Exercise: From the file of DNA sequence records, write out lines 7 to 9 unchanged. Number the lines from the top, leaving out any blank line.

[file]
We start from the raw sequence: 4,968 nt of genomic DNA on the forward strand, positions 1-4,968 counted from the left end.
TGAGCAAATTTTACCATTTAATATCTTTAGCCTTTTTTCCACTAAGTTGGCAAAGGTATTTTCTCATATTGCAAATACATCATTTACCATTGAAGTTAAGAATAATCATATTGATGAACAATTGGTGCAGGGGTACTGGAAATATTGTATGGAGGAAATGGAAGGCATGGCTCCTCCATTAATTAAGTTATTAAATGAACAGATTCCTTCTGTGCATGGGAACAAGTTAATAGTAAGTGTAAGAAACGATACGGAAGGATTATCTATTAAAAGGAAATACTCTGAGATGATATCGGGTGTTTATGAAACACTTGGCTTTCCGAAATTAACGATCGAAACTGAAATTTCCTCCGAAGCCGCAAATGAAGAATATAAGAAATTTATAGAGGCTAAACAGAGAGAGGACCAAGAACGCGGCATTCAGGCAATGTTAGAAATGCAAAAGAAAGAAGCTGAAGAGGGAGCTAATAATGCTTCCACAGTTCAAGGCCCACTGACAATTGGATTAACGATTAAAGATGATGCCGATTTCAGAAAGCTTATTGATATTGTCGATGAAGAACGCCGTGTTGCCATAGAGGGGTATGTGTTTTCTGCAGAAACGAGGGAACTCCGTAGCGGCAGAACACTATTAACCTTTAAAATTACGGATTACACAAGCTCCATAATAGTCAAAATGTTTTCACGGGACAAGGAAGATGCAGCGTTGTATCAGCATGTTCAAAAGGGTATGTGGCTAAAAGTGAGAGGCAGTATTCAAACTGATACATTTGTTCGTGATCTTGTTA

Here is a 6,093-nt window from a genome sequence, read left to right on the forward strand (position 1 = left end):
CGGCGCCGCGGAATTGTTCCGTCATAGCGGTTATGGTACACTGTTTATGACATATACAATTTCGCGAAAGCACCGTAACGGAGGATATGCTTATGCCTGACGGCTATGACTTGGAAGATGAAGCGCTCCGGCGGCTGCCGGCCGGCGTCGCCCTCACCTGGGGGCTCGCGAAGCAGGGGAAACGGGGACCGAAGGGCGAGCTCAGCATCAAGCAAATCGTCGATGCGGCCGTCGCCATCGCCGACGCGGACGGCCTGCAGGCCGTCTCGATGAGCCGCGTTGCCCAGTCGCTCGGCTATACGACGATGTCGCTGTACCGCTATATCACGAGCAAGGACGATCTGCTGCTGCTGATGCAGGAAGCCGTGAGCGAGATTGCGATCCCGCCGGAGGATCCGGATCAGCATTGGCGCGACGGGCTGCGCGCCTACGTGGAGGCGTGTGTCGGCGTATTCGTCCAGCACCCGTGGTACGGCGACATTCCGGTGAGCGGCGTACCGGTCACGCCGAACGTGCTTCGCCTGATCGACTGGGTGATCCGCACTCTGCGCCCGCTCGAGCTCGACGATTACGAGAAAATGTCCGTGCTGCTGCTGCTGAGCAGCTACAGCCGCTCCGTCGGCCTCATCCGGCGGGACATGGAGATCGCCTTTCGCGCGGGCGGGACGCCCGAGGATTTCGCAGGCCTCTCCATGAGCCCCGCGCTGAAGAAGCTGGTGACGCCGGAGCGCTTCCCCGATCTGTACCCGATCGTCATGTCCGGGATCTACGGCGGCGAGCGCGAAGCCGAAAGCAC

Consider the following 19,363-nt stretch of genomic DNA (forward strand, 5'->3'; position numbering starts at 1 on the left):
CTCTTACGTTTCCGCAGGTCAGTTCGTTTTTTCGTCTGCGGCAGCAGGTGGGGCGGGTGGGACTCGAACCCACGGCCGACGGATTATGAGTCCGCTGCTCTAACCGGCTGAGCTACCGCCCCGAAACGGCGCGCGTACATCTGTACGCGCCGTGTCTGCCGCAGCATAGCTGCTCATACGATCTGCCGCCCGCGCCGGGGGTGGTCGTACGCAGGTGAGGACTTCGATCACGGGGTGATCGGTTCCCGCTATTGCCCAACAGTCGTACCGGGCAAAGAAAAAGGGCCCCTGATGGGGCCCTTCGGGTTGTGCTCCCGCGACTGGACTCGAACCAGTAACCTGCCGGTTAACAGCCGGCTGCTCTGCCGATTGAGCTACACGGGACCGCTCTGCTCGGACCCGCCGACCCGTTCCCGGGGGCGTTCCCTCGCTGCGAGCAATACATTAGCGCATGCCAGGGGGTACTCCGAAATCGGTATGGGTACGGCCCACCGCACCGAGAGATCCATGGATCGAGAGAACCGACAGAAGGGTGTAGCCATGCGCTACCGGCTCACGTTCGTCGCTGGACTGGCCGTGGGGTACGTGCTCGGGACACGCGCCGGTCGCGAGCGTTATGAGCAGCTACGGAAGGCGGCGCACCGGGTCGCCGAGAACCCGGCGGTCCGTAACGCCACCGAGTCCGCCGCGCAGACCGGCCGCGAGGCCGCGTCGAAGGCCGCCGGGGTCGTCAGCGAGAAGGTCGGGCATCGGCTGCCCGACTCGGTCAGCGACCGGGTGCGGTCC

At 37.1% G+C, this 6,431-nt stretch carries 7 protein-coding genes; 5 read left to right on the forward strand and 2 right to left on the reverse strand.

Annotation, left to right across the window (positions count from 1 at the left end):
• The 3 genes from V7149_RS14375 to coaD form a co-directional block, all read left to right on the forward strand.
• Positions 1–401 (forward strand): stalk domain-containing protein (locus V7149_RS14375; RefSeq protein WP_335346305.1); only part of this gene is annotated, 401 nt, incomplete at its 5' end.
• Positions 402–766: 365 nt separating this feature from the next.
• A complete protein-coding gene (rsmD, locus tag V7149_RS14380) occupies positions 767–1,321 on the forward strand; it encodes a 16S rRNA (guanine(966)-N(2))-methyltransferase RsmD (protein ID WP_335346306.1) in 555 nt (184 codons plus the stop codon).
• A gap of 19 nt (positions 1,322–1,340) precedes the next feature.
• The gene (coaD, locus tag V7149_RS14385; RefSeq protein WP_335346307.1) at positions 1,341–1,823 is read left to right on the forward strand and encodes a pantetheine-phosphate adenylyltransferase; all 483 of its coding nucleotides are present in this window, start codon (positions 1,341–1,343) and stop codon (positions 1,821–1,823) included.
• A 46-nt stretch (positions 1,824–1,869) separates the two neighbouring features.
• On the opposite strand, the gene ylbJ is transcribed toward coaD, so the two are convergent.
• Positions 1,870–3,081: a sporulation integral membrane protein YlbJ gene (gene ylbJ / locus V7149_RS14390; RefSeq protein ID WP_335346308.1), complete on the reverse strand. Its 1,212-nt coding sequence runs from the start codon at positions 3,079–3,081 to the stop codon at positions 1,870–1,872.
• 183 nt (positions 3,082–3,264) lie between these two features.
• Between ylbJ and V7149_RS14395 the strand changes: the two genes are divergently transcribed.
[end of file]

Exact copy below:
At 37.1% G+C, this 6,431-nt stretch carries 7 protein-coding genes; 5 read left to right on the forward strand and 2 right to left on the reverse strand.

Annotation, left to right across the window (positions count from 1 at the left end):
• The 3 genes from V7149_RS14375 to coaD form a co-directional block, all read left to right on the forward strand.